Monday, December 9, 2013

The Sorry State of Ethics And The Ethics of Sorry

Human mind is generally a cornucopia of thoughts. How focused they are, how random they are, depends a lot on the individual and often tells us a lot about the individual itself. My mind, is no different. At least, I like to believe that is the case..! It is in this myriad of complex mesh (or mess??) that some thoughts on ethics came over to me. I admit, some of the recent happenings in my personal life have had a bearing on the nature and direction of those thoughts. There have been other happenings around the world, including but not limited to the emergence to prominence of Aam Aadmi party in the recent legislative assembly elections to the state of Delhi, the apology of the British prime Minister on 1972 “slaughter” of Catholic demonstrators, the apology of the Australian government to the “Stolen Generation” of native aborigines etc which have made me think in the recent times on the topic of ethics and ethical responsibilities. You, the reader, may point out the time latency in me expressing my thoughts on this because it has been over 5 years since the Australian Prime Minister Mr. Kevin Rudd tendered his apology and over 3 years since the British Prime Minister Mr. David Cameron did. My answer to that is one word – procrastination..! If only they could envision and develop a software that could print on screen the things you think, simultaneously, I’d be Salman Rushdie..! Before anyone reads on, I’d like to clarify here that I make my living writing software which very capable marketing teams sells to people who might or might not need it. In short, I have neither done a course in philosophy or ethics, not do I intend to do it anytime in the near future. So the views expressed, as they say in any typical disclaimer, are of the author’s own and are, in high likelihood biased, and may even be incorrect.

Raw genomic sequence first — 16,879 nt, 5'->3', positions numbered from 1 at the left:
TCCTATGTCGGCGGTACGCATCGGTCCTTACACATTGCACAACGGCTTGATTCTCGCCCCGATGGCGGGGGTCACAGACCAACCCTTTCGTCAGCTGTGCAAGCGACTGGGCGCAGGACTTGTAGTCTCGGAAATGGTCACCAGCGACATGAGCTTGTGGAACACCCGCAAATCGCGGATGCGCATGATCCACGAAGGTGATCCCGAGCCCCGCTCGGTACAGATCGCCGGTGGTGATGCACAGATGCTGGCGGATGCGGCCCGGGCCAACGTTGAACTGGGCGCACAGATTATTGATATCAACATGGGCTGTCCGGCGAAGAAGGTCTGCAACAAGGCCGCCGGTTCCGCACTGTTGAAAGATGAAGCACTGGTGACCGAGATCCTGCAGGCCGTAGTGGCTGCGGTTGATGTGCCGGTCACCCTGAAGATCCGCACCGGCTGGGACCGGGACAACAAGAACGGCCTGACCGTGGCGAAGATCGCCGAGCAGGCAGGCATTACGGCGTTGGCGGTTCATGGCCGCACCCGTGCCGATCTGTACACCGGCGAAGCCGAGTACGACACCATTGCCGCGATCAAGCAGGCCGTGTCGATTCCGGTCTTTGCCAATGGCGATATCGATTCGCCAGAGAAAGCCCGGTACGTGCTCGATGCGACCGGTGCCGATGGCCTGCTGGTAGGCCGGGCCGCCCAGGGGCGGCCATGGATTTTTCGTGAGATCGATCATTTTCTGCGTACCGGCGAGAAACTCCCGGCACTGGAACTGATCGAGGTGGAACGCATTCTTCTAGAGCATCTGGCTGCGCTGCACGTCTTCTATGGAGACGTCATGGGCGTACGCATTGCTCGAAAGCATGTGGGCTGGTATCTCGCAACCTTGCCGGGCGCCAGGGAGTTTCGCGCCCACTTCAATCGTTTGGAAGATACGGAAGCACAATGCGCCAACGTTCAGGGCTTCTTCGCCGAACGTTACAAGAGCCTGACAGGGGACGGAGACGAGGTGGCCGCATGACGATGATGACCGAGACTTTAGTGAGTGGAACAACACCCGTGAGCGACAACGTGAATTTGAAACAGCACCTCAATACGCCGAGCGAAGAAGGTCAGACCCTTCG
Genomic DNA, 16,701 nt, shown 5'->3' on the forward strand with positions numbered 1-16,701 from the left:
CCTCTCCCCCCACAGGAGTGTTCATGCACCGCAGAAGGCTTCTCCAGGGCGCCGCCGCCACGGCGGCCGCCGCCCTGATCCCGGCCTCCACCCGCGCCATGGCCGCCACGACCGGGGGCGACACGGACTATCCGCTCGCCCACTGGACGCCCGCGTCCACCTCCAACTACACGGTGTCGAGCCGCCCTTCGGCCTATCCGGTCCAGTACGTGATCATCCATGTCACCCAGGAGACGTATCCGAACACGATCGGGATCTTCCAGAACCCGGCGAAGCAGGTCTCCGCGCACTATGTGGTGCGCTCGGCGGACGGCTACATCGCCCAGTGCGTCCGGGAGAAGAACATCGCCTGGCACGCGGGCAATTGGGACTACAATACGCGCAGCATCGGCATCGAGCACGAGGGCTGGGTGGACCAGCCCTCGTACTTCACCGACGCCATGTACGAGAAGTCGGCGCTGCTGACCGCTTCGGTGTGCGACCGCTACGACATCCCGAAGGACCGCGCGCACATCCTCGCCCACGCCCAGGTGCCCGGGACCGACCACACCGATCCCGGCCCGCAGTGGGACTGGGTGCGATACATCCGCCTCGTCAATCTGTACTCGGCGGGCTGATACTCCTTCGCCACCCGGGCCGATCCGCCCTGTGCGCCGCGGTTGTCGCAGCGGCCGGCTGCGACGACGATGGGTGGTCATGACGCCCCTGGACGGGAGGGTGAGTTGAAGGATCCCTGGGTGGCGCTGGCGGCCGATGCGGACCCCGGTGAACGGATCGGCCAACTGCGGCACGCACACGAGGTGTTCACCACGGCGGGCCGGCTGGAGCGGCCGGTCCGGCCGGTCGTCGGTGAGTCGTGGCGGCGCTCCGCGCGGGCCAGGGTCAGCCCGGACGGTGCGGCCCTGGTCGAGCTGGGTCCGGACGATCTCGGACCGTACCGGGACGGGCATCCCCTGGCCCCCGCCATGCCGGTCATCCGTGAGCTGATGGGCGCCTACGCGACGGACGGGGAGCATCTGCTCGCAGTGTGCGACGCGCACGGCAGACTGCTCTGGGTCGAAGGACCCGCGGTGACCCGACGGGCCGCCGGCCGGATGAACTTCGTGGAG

The omniscient Wikipedia defines ethics as “[involving] systematizing, defending and recommending concepts of right and wrong conduct.”  I grew up in the non internet age, possibly the last generation that had (or lacked?) the privilege of doing so. My sense of ethics stemmed from my background, in a little conservative, traditional small household in the southern part of India. Like a lot of traditional Hindu families, my parents too had their set of superstitions which, in retrospect, I think form one of the platforms for ethics in my society. A simple “rule” illustrates that. As a child, I was instructed (and it was enforced in my household) that one should not step on paper or books, to do so would be equivalent of insulting Saraswati, the Goddess of letters and learning. And if you accidentally did step on one, you had to touch the book or paper which you stepped on and subsequently touch your hand to your forehead, an equivalent of apologizing. However superstitious this might seem, I think this demonstrates a very simple ethic – to respect letters and books. This example might seem superfluous, but it is one among many that approach the region of overlap of ethics and superstition in our cultures. The exact custom, ritual or background might vary, but the crux or the idea remains largely the same, across various cultures and communities in India. I’ve typically observed, a lot of ethical questions are tied to religion, which, to me, has its own advantages and disadvantages.